If your business becomes involved in a dispute, whether with a customer, supplier, adviser or another party with whom you have a business relationship, there will often be more than one method open to you for resolving that dispute. My colleague Ross Campbell set out the most common of those in his recent blog, and our Alternative Dispute Resolution handy guide provides further information on the most common methods of dispute resolution. But how do you choose the option that is right for you in your particular circumstances? What factors should you consider?

Step 1: Check the contract – is there a dispute resolution clause?

If your dispute arises out of a contractual relationship, it is important to check whether the contract includes a dispute resolution clause setting out the procedure which the parties are contractually required to follow – in other words, you may not have a choice. Such a clause may provide for a staged process, escalating dispute resolution through some or all of the following: informal discussions between personnel of increasing levels of seniority; mediation; expert determination on technical issues; and usually either litigation or arbitration as the final step.

Step 2: Consider your priorities

What are your priorities in resolving this dispute? Is it important to maintain the business relationship, or would you prefer a "clean break"? Would it be helpful to have a decision which you could point to in the future if similar issues arise, or would you prefer to keep everything confidential and out of the public domain? Would you like the flexibility to be able to design a bespoke settlement deal that includes non-monetary aspects (for example, a commitment to do business together in a certain way in the future), or is it just about getting the best overall financial result? Working through what is important to you at the outset will often point to the most suitable form of dispute resolution in each case. It may also be that, for tactical reasons, you wish to start with one method (by raising a court action to obtain security for a debt pending resolution, for example) and then try another method (often a mediation) further down the line.

Step 3: Select a method(s) which best aligns with your priorities

The two tables below set out the characteristics of the most common dispute resolution methods (although there can, of course, be exceptions to this general guidance). Each method involves a trade-off; so, for example, arbitration enables the parties to keep matters private, but the decision cannot be relied on in future disputes. Mediation can be relatively quick and cheap, but it can be harder to enforce your rights if the other side goes back on their side of the bargain, especially where the agreement is not wholly about money.

Method Public or private? Rules-based or flexible procedure? Who makes the decision? High, medium or low cost (comparatively)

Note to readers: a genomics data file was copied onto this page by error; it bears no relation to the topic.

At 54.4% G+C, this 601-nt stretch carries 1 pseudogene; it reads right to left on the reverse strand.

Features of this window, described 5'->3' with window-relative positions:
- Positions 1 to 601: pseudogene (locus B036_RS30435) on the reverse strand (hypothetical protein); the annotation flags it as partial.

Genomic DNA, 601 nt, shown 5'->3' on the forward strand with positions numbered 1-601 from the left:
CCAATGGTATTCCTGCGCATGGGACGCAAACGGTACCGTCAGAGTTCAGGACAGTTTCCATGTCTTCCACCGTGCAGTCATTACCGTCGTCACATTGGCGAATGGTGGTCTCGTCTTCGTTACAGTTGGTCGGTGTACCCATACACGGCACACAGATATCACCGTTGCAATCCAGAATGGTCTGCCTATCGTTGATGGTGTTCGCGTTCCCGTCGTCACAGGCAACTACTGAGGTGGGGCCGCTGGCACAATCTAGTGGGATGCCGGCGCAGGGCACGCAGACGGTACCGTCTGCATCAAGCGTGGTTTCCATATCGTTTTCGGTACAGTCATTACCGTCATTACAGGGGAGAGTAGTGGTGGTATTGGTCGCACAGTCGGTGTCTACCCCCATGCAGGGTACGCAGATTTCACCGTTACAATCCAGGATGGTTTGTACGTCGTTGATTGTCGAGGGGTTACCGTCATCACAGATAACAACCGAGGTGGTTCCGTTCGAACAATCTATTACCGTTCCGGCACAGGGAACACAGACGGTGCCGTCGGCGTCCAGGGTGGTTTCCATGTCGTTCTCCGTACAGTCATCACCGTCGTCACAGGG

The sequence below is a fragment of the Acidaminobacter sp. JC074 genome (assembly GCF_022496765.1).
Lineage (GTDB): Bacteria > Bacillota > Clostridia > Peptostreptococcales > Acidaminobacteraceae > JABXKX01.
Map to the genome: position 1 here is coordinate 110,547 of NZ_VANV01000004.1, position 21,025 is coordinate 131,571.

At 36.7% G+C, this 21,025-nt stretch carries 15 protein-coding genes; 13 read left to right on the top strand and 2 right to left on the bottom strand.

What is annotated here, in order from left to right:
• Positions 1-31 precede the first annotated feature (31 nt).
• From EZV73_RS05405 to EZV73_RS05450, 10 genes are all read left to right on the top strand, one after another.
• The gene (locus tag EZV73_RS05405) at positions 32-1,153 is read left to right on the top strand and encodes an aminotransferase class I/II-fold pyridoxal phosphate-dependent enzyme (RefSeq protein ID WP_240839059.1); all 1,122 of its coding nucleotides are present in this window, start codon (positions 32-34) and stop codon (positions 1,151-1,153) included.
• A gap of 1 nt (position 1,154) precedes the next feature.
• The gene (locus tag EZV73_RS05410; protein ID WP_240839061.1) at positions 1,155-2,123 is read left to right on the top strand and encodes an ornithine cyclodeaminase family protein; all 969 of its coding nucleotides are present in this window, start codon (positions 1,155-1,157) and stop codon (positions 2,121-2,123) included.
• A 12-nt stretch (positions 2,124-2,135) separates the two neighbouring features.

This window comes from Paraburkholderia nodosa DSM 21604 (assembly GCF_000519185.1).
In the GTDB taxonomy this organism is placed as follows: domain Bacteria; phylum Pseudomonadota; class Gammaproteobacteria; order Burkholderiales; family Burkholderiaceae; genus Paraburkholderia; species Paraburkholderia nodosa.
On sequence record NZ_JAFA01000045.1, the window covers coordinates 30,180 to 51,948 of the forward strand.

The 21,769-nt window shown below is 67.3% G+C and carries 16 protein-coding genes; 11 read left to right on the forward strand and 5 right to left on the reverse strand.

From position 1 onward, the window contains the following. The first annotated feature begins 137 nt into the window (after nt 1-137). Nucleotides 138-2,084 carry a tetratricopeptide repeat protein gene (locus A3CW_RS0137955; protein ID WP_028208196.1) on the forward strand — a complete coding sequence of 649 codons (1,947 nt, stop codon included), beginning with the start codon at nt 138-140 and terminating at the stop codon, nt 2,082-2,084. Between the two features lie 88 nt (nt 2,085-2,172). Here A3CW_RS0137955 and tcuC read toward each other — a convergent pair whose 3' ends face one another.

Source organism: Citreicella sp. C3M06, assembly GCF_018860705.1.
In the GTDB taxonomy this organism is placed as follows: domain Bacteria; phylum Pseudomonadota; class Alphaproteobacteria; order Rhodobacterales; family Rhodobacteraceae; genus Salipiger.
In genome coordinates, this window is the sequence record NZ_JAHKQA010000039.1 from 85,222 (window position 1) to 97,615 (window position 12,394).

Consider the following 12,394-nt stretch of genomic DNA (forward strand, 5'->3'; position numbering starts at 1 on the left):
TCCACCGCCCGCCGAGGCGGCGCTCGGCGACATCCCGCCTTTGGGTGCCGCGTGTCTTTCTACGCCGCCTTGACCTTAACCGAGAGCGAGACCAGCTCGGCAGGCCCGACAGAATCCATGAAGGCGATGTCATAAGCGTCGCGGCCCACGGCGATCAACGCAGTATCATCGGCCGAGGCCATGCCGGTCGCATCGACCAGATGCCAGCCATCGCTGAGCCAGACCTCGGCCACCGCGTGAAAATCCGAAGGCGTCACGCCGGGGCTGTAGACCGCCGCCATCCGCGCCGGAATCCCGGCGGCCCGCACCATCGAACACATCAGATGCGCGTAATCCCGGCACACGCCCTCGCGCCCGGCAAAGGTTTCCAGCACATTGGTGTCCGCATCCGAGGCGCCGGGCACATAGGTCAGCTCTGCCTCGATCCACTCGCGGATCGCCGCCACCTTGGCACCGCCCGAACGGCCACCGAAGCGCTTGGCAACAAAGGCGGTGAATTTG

Litigation (raising an action in court) Public Rules-based A judge/sheriff High
Mediation Private Flexible The parties themselves, facilitated by a mediator. Medium
Arbitration Private Rules-based The arbitrator / arbitration panel. High
Expert Determination Private Flexible The expert. Medium
Negotiation Private Flexible The parties themselves (ideally with advice from their own solicitors). Low

Method Sets a binding precedent? Ease of enforceability of outcome Comparative speed Ability to appeal
Litigation (raising an action in court) Yes (depending on the level of the court). Good, depending on the location of the parties. Can be very slow – though using commercial court procedure helps. At least one appeal is always possible as of right.
Mediation No Agreements reached at mediation are binding and most are honoured without enforcement being required. In the event of breach, separate proceedings for enforcement would be required. Can be very quick and can take place at any stage in the lifetime of the dispute. If agreement is reached there will be a written settlement agreement. No appeal process is appropriate since parties can simply walk away if agreement is not reached at the mediation.
Arbitration No Good, depending on location of the parties. Can be slow, but generally quicker than litigation. Limited -depends on what has been agreed between the parties at the outset.
Expert Determination No Moderate - would require separate proceedings to enforce an agreement based on an expert determination in the event of breach. Generally quite quick. Limited – depends on what has been agreed between the parties at the outset.
Negotiation No Low to moderate, depending on whether the terms of the agreement are recorded in a settlement agreement. Can be very quick. Not applicable.

The methods set out above are not mutually exclusive. It is common, even where there is no prescribed procedure set out in the contract for dispute resolution, for parties to attempt to resolve matters by negotiation in the first instance, before moving on to one of the other methods. Seeking legal advice at an early stage is therefore crucial to ensure you are protecting your interests and get the best result for your business, even if you do not ultimately need to go to court.


Fiona Chute

Senior Associate